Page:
Located in the backpacker neighborhood of Banglamphu, near Khao San Road and Soi Rambuttri, Wat Chana Songkhram is a small temple that demonstrates the enduring presence of the sacred amid the profane. Despite its location in a bustling area, the temple is a peaceful and tranquil place. Wat Chana Songkhram has a long history dating back to the Ayutthaya period, but it was restored in 1787 during the reign of King Rama I. The temple’s name, Wat Chana Songkhram Ratchaworawihan, translates to “victory in war,” which reflects the victory of the Nine Armies’ Wars.

Location: Chakrabongse Rd, Chana Songkhram, Phra Nakhon, Bangkok 10200, Thailand

Open: Daily from 8 am to 5 pm

Wat Intharawihan

Wat Intharawihan is a Buddhist temple located in Banglamphu, Bangkok. It is known for its 32-meter-tall standing Buddha statue, which is decorated in glass mosaics and 24-carat gold. The construction of the statue began in 1867 during the reign of King Rama IV and took over 60 years to complete. Inside the temple, visitors can see the prayer room, which was built towards the end of the Ayutthaya period and features several interesting Buddha images, elevated murals on the walls, and lavishly gilded window shutters. Outside the temple, there are unusually carved stones and a lifelike model of the famous monk Luangpor Toh tucked away in an alcove. The temple also has a small museum with old Buddha images and various paintings on display.

Location: 114 Wisut Kasat Road, Banglamphu, Phra Nakhon, Bangkok 10200, Thailand

Open: Daily from 6 am to 6 pm

Wat Kalayanamit

Wat Kalayanamit is a temple located on the western bank of the Chao Phraya River in Thonburi, Bangkok, Thailand. It is known for its large temple structure and its giant golden seated Buddha statue inside the main building. Despite its size and significance, Wat Kalayanamit is often overlooked by tourists and locals in favor of the more famous Wat Arun. If you want a more peaceful and less touristy temple experience, Wat Kalayanamit is a great option. Getting to Wat Kalayanamit is easy, as it has its own pier. You can take a ferry from Ratchinee Pier across the river or take one of the many Chao Phraya express boats that travel up and down the river daily and ask for “Wat Kalaya-namit”.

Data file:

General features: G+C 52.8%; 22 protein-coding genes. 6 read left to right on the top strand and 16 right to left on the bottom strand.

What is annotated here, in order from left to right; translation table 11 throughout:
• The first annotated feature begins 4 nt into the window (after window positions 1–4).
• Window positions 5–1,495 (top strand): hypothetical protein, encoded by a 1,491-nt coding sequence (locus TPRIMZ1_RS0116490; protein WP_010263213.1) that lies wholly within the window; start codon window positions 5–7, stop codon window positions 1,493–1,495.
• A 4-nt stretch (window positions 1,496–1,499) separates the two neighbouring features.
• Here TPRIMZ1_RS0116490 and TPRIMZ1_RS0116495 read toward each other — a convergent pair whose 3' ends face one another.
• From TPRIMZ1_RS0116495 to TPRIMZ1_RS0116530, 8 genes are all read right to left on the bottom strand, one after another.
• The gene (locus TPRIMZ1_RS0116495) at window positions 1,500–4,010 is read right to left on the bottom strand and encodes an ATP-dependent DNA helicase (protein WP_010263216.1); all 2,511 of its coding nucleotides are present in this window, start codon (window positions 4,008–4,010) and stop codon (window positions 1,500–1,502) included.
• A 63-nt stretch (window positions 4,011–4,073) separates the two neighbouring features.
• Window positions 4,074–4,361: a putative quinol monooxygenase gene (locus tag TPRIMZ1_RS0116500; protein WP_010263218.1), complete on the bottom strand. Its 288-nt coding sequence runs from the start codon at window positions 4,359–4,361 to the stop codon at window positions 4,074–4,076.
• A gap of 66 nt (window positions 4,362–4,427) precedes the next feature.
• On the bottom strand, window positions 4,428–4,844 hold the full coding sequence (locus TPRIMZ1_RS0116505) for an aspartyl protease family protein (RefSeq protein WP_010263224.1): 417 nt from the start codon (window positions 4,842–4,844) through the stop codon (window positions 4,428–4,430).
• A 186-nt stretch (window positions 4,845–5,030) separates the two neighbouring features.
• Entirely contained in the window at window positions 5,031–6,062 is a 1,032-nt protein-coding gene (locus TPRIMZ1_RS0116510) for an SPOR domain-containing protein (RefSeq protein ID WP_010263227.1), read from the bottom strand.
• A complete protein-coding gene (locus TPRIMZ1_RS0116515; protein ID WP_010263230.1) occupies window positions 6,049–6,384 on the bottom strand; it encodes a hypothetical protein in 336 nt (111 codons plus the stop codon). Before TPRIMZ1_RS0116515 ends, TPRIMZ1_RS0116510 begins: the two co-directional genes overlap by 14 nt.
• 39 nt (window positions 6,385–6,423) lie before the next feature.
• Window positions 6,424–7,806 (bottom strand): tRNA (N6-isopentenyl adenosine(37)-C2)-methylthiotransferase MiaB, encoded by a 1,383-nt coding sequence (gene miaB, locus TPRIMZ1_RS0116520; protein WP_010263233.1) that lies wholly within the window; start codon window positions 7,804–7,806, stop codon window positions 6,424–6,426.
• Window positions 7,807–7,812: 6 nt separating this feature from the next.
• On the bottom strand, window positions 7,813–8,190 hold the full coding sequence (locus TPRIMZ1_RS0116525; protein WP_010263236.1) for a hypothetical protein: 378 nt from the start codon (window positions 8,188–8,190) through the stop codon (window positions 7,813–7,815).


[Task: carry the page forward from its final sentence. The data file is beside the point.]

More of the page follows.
Location: New Arun Amarin Rd, Wat Kanlaya, Thon Buri, Bangkok 10600, Thailand

Open: Daily from 8 am to 5 pm

Wat Rakhang Khositaram

Wat Rakhang Khositaram is an ancient temple located in Thonburi, Bangkok, Thailand, near the Chao Phraya River. The temple was built in the Ayutthaya period and earned its name, which means “temple bell,” during the reign of King Rama I when a bell was discovered in the temple compound. King Rama II later moved this bell to Wat Phra Kaew (Temple of the Emerald Buddha) and sent five new ones in its place, which can be seen in the bell tower (hor rakhang) of the temple. This tower, which was built in the 4-gable style of the Ayutthaya and early Rattanokosin periods, is located in the corner of the temple compound. Near the bell tower is an elegant library (ho trai) that is considered a fine example of Thai architecture. This building was once the residence of King Rama I before his ascension to the throne and now houses a small museum with beautiful scriptures stored in lacquer and guilt cabinets. The library’s three adjoining buildings also function as a museum.

Location: 250 Arun Amarin Rd, Siriraj, Bangkok Noi, Bangkok 10700, Thailand

Open: Daily from 7 am to 7 pm

Wat Ratchapradit

Located in Rattanakosin, not far from the Grand Palace, the diminutive and yet striking Wat Ratchapradit dates back to the late-19th century and belongs to the Thammayut Nikai Buddhist sect. King Rama IV had it built on a former coffee plantation. The central feature is a richly decorated prayer room in grey and white marble tiles and carved wood. The gateways and windows are adorned with intricate stucco crowns, the doors and window frames with Chinese pearl. The ceiling of the room is a deep red with patterns of golden rosettes, while murals of royal ceremonies grace the walls. Inside is a beautiful altar containing the ashes of King Rama IV, on top of which is a replica of Phra Buddha Sihing. There are also 2 Khmer-influenced prangs (Khmer-style towers), one of which has faces clearly reminiscent of Cambodia’s Angkor Thom temple.

Location: 2 Saranrom Road, Phra Borom Maha Ratchawang, Phra Nakhon, Bangkok 10200, Thailand

Open: Daily from 8 am to 6 pm

Wat Suwannaram

Wat Suwannaram is a temple located in Thonburi, Bangkok, Thailand, near the Royal Barges Museum. It was built during the Ayutthaya period under the reign of King Taksin and briefly served as an execution site for Burmese prisoners. The temple underwent separate restorations during the reigns of King Rama I and King Rama III, which gave it its current name and design. During the reign of King Rama V, Wat Suwannaram served as the Royal cremation ground for members of the royal family and high-ranking officers. The main attraction at Wat Suwannaram is its collection of original, early-19th-century murals by famous historic artists Thong Yu and Pae Khong. These murals, which are in need of restoration but are still beautiful, depict the story of Lord Buddha and are considered by experts to be among the most beautiful in Thailand. The temple also has a Buddha image from the Sukothai period and a prayer hall (wihan) built during the reign of King Rama V.

Location: 33 Charan Sanit Wong Road Soi 32, Siri Rat Subdistrict, Bangkok Noi District, Bangkok 10700, Thailand

Open: Daily from 8 am to 5 pm

Wat Thepthidaram

Wat Thepthidaram is a temple located in Bangkok, Thailand that was built between 1836 and 1839 by King Rama III. It was originally called Wat Ban Phraakrai Suanluang and was a gift for Prince Apsornsudathep. The temple’s architecture is notable for its strong Chinese influences, particularly in the ordination hall which features glazed ceramic decorations on the gable. The interior of the temple houses impressive murals and the main Buddha image, known as Luang Phor Khao or Phra Buddha Devavilasa. The prayer hall exhibits a similar style and contains images of 43 female disciples cast in metal. There are also four tall prangs (Khmer-style towers) representing four Chinese deities.

Location: 70 Maha Chai Rd, Samran Rat, Phra Nakhon, Bangkok 10200, Thailand

Open: Daily from 8 am to 5 pm